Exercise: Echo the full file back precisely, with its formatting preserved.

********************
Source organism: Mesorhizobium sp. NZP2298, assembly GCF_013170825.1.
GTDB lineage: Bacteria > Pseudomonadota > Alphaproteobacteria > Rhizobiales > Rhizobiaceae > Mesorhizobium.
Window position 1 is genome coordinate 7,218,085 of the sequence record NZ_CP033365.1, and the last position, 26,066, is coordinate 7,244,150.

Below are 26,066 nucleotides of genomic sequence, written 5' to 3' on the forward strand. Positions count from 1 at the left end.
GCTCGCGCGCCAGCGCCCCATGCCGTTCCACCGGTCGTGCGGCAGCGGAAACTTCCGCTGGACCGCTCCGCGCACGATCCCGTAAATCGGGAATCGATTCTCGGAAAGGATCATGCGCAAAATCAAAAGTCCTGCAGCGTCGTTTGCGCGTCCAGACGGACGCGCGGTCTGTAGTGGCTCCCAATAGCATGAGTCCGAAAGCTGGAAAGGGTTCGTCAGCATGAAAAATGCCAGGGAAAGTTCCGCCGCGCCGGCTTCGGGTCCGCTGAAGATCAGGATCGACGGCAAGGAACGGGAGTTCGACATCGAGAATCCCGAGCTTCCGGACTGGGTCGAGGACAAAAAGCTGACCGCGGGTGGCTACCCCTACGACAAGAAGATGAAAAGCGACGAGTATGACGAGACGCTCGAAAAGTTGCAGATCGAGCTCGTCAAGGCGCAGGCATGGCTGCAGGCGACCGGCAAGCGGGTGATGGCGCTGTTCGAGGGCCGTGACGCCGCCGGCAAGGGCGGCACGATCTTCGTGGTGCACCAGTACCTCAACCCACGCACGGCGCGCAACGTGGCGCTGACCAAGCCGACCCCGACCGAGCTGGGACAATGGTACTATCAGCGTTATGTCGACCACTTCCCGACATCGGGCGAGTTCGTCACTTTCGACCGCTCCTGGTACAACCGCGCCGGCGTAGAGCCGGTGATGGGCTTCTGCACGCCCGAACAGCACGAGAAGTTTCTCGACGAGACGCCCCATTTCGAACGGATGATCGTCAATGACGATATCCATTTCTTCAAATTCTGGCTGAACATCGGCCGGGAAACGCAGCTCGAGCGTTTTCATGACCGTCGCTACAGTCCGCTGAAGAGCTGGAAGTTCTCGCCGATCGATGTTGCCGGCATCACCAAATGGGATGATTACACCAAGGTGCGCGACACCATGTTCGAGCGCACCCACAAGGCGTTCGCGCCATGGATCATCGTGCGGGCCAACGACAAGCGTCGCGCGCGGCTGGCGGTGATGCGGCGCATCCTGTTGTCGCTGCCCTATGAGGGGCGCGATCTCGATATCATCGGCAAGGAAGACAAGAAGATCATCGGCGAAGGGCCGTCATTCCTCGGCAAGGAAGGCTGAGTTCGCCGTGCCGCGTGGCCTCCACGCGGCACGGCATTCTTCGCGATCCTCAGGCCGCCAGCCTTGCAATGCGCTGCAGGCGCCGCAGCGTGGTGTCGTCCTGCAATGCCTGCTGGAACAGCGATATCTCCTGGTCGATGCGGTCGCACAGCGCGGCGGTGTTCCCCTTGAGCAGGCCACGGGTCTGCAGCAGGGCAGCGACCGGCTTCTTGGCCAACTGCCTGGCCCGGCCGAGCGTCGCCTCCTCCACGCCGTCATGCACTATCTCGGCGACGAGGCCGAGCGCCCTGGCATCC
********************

Source organism: Mesorhizobium sp. NZP2298, assembly GCF_013170825.1.
GTDB lineage: Bacteria > Pseudomonadota > Alphaproteobacteria > Rhizobiales > Rhizobiaceae > Mesorhizobium.
Window position 1 is genome coordinate 7,218,085 of the sequence record NZ_CP033365.1, and the last position, 26,066, is coordinate 7,244,150.

Below are 26,066 nucleotides of genomic sequence, written 5' to 3' on the forward strand. Positions count from 1 at the left end.
GCTCGCGCGCCAGCGCCCCATGCCGTTCCACCGGTCGTGCGGCAGCGGAAACTTCCGCTGGACCGCTCCGCGCACGATCCCGTAAATCGGGAATCGATTCTCGGAAAGGATCATGCGCAAAATCAAAAGTCCTGCAGCGTCGTTTGCGCGTCCAGACGGACGCGCGGTCTGTAGTGGCTCCCAATAGCATGAGTCCGAAAGCTGGAAAGGGTTCGTCAGCATGAAAAATGCCAGGGAAAGTTCCGCCGCGCCGGCTTCGGGTCCGCTGAAGATCAGGATCGACGGCAAGGAACGGGAGTTCGACATCGAGAATCCCGAGCTTCCGGACTGGGTCGAGGACAAAAAGCTGACCGCGGGTGGCTACCCCTACGACAAGAAGATGAAAAGCGACGAGTATGACGAGACGCTCGAAAAGTTGCAGATCGAGCTCGTCAAGGCGCAGGCATGGCTGCAGGCGACCGGCAAGCGGGTGATGGCGCTGTTCGAGGGCCGTGACGCCGCCGGCAAGGGCGGCACGATCTTCGTGGTGCACCAGTACCTCAACCCACGCACGGCGCGCAACGTGGCGCTGACCAAGCCGACCCCGACCGAGCTGGGACAATGGTACTATCAGCGTTATGTCGACCACTTCCCGACATCGGGCGAGTTCGTCACTTTCGACCGCTCCTGGTACAACCGCGCCGGCGTAGAGCCGGTGATGGGCTTCTGCACGCCCGAACAGCACGAGAAGTTTCTCGACGAGACGCCCCATTTCGAACGGATGATCGTCAATGACGATATCCATTTCTTCAAATTCTGGCTGAACATCGGCCGGGAAACGCAGCTCGAGCGTTTTCATGACCGTCGCTACAGTCCGCTGAAGAGCTGGAAGTTCTCGCCGATCGATGTTGCCGGCATCACCAAATGGGATGATTACACCAAGGTGCGCGACACCATGTTCGAGCGCACCCACAAGGCGTTCGCGCCATGGATCATCGTGCGGGCCAACGACAAGCGTCGCGCGCGGCTGGCGGTGATGCGGCGCATCCTGTTGTCGCTGCCCTATGAGGGGCGCGATCTCGATATCATCGGCAAGGAAGACAAGAAGATCATCGGCGAAGGGCCGTCATTCCTCGGCAAGGAAGGCTGAGTTCGCCGTGCCGCGTGGCCTCCACGCGGCACGGCATTCTTCGCGATCCTCAGGCCGCCAGCCTTGCAATGCGCTGCAGGCGCCGCAGCGTGGTGTCGTCCTGCAATGCCTGCTGGAACAGCGATATCTCCTGGTCGATGCGGTCGCACAGCGCGGCGGTGTTCCCCTTGAGCAGGCCACGGGTCTGCAGCAGGGCAGCGACCGGCTTCTTGGCCAACTGCCTGGCCCGGCCGAGCGTCGCCTCCTCCACGCCGTCATGCACTATCTCGGCGACGAGGCCGAGCGCCCTGGCATCC